From the chart one can tell that most classes have fewer than fifty students, more advanced classes have fewer students, and there are about a dozen lower-level classes with over a hundred students. (Again, this excludes Drs. Hartlyn and Stephens and the few others). There is also a huge discrepancy between the number of students in some of the large lower-level classes and the smaller upper-level classes. With such large (and small) classes, it’s no wonder that Vedder and I could find such an enormous gap between the per-student costs of different professors, even though teaching a few students in top-level classes may well be appropriate for some highly paid professors. Thus, this more colorful graph shows that extremes are not very representative.
While it is a relief to find that extremely high per-student costs are somewhat rare and, for the most part, justifiable, the numbers do reveal an even more important statistic—one that is relevant to the national discussion on teaching loads. That is the average number of courses taught per professor. Concern about low teaching loads was one of the reasons behind the A&M spreadsheet that caused so much controversy, and a proposal to raise teaching loads made the number fourteen spot on the Center for College Affordability and Productivity’s top 25 ways to cut college costs.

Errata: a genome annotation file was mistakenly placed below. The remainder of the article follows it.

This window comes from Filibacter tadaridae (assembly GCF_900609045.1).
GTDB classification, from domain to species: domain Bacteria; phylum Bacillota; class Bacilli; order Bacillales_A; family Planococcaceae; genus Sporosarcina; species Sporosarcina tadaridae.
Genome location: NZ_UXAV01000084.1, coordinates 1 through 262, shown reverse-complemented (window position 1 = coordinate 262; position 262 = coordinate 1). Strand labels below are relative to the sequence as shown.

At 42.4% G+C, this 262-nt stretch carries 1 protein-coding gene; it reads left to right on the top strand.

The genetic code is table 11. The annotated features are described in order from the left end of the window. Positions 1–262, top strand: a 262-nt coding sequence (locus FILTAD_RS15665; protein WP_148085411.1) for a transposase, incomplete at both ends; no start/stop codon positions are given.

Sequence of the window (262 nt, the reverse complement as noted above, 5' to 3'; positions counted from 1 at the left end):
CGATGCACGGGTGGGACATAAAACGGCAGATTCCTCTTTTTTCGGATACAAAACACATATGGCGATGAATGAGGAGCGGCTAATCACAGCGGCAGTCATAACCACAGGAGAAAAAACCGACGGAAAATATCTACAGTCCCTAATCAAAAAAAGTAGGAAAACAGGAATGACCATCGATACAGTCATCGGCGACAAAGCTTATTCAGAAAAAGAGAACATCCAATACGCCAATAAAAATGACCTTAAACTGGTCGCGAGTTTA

At UNC’s poli-sci department, tenured or tenure-track faculty members taught an average of just under four classes during the 2009-2010 school year, or about two courses per professor per term. Although this is slightly above the national average of 1.6 from 2004 (the most recently published year), it is quite low by recent historical standards.